GeoGebra
GeoGebra is free and multiplatform dynamic mathematics software for learning and teaching. It has received several educational software awards in Europe and the USA.Click here to demo the software

Factorised Parabolas
This applet provides a visual understanding of the factorised form of a quadratic in the form
y = a(x  b)(x  c) where a is the shape, and (b,0) and (c,0) are the x intercepts. The equation of the graph, and the vertex can be hidden. Sliders are used for a,b and c. This applet was supplied by Priscilla Allan, Pakuranga College. Year / Level: Year 10+ 
Patterns
The slider provides 10 different patterns made of graphs. The idea is to reproduce the pattern by entering the required equations into the input box. It can be used as a class exercise using the data projector, where students write down the equations, or if students have a computer they could work on it directly. This applet was supplied by Priscilla Allan, Pakuranga College. Year / Level: Year 10+

Lots of Graphs
This applet shows linear, parabola, exponential, sine and cosine graphs. The big idea is that they all work on the same sliders and the connections between the transformations of different types of graphs are made easy to see. This applet was supplied by Priscilla Allan, Pakuranga College. Year / Level: Year 10+ 
Exponential Curves
This applet shows the basic exponential function with some transformations using sliders.
The form a^(x  b) + c is used, and the line y = c is displayed as a feature of the graph. This applet was supplied by Priscilla Allan, Pakuranga College. Year / Level: Year 11+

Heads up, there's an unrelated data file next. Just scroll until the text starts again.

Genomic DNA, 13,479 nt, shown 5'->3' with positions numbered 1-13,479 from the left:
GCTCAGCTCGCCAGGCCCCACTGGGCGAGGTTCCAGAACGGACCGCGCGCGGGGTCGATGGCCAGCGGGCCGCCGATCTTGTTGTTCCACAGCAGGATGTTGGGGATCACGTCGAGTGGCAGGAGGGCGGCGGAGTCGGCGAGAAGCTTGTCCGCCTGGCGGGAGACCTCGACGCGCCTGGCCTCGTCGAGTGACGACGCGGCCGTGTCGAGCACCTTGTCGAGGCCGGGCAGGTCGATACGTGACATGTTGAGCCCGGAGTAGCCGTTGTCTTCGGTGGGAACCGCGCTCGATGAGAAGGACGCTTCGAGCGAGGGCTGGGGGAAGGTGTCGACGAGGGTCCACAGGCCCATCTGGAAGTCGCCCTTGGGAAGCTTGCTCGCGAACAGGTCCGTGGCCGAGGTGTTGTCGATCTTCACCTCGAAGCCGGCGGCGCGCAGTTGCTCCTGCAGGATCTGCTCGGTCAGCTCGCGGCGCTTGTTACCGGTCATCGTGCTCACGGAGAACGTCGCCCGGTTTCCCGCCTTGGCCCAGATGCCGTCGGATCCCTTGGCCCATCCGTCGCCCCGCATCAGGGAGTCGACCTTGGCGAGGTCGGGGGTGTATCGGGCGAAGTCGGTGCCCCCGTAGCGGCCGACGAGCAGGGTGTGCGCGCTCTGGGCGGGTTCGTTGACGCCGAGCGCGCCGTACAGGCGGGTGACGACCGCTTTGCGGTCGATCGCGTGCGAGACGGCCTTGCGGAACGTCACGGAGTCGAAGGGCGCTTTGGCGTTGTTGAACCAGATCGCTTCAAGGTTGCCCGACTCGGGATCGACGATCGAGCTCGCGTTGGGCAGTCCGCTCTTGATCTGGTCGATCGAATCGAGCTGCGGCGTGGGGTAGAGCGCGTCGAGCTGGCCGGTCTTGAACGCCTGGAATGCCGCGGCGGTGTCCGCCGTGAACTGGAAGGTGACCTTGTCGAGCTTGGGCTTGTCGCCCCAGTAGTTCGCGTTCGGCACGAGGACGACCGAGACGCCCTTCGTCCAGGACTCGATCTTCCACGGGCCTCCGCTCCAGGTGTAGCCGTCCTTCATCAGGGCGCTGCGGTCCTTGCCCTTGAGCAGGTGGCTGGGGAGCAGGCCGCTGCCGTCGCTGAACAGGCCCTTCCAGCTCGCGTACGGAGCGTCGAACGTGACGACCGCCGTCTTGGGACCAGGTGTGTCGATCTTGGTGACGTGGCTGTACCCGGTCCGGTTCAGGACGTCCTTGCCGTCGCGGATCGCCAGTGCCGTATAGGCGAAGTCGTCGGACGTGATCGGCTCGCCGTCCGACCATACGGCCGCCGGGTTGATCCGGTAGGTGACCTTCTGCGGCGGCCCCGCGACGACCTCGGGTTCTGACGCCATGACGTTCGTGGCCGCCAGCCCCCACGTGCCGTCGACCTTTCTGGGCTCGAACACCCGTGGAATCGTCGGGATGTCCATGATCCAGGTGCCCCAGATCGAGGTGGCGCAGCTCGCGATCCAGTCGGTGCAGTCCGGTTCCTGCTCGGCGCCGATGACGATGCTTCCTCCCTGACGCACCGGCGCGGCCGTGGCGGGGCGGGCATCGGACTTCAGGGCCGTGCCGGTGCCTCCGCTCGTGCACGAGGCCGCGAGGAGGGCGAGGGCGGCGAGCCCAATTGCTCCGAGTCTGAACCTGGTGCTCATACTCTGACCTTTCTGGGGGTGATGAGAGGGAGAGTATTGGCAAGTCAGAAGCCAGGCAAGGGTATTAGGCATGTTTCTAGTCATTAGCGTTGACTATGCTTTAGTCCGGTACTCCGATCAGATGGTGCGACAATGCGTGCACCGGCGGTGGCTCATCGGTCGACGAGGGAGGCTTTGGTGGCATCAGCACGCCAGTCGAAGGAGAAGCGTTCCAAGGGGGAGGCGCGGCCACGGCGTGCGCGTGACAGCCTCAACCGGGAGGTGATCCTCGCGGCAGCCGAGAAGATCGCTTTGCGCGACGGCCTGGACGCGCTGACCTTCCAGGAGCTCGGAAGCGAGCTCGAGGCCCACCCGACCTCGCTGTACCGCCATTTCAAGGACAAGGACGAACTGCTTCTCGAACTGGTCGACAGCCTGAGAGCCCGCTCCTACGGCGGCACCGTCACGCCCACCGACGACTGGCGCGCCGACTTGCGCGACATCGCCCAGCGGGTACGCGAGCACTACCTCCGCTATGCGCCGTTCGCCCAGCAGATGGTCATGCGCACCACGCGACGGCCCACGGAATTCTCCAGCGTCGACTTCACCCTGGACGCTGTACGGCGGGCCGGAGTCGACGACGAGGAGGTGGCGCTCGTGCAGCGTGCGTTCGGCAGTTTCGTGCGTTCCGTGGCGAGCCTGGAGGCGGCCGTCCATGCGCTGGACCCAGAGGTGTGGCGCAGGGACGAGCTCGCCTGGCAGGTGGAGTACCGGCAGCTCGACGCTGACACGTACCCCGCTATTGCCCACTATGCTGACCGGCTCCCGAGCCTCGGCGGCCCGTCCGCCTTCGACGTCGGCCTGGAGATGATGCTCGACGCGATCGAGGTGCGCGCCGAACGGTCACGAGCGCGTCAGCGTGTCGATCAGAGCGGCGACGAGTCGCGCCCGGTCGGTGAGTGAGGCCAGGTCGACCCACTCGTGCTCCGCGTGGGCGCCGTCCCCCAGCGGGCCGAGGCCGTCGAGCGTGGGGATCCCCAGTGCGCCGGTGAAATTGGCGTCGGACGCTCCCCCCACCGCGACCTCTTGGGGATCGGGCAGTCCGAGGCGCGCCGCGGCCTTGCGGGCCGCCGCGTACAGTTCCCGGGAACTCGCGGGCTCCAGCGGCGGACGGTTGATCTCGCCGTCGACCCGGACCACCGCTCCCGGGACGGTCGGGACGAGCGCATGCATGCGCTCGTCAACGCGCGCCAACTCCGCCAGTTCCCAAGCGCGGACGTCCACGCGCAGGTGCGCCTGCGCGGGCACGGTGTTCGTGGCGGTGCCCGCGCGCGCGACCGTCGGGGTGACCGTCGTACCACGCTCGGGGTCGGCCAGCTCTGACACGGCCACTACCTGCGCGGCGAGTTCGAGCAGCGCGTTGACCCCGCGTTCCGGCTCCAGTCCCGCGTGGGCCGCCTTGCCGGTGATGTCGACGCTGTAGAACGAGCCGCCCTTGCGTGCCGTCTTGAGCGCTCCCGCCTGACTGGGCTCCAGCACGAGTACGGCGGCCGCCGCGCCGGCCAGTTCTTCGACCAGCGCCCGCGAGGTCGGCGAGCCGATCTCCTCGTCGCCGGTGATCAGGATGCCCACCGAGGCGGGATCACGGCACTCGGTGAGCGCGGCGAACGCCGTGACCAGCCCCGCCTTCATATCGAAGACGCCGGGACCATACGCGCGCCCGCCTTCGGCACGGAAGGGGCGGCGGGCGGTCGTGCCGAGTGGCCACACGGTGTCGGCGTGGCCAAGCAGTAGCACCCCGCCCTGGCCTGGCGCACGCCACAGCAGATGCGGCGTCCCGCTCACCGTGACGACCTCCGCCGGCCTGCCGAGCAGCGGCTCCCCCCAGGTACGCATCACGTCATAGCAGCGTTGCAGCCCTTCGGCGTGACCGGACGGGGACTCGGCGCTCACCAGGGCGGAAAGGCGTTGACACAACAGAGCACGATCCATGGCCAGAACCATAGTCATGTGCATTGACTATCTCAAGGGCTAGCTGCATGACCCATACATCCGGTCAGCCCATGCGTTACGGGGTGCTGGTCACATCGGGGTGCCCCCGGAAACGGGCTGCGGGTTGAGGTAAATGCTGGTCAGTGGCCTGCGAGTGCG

The MidPoint Theorem
GeoGebra is ideal for any geometry application. The Level 2 CoOrdinate Geometry Achievement Standard states that "appropriate technology" can be used. Therefore if your students have access to a computer and the software they could use it to solve any of the problems. This applet gives you a good illustration of the mid point theorem when given 2 points. With a few tweaks and changes you could easily add the distance formula as well. 
Linear Programming
A typical linear programming question goes along the lines of two products x and y are selling. The total units sold of both products is 14. Product x sells for twice the price of product y and when sold together reach a total of $20. What is the maximum profit attainable. This GeoGebra applet illustrates the problem. By moving the profit point around the constraint lines you can see how the profit changes. Year / Level: Year 13 
Linear Programming (2)
This GeoGebra applet revolves around maximising the equation 3x + 4y given certain constraints. As with the Linear Programming applet it allows you to move the profit point around the area and then allows students to see where the maximum profit can be attained. Year / Level: Year 13 
Limits
Differentiating from first principles, showing the limit as h tends towards zero. This applet is just like the pictures in the text and workbooks, except it actually moves. Point P and Q are points on a funtion curve, with a line through them. You can select to show the three gradients, and see the limit in action. If point P and Q are on top of each other the gradient of the line PQ is undefined, but the gradient of the tangent at P, and the tangent at Q are the same. It is fantastic to be able to show exactly what is happening rather than just using a static diagram. This applet was supplied by Priscilla Allan, Pakuranga College. Year / Level: Year 13 
Integration
This applet is included to let people know just what Geogebra can do. The applet graphs the area under a graph and shows integration in action. This applet was supplied by Priscilla Allan, Pakuranga College. Year / Level: Year 12+ 
Numerical Integration
This applet illustrates numerical integration using rectangles and trapeziums. This applet was supplied by Priscilla Allan, Pakuranga College. Year / Level: Year 13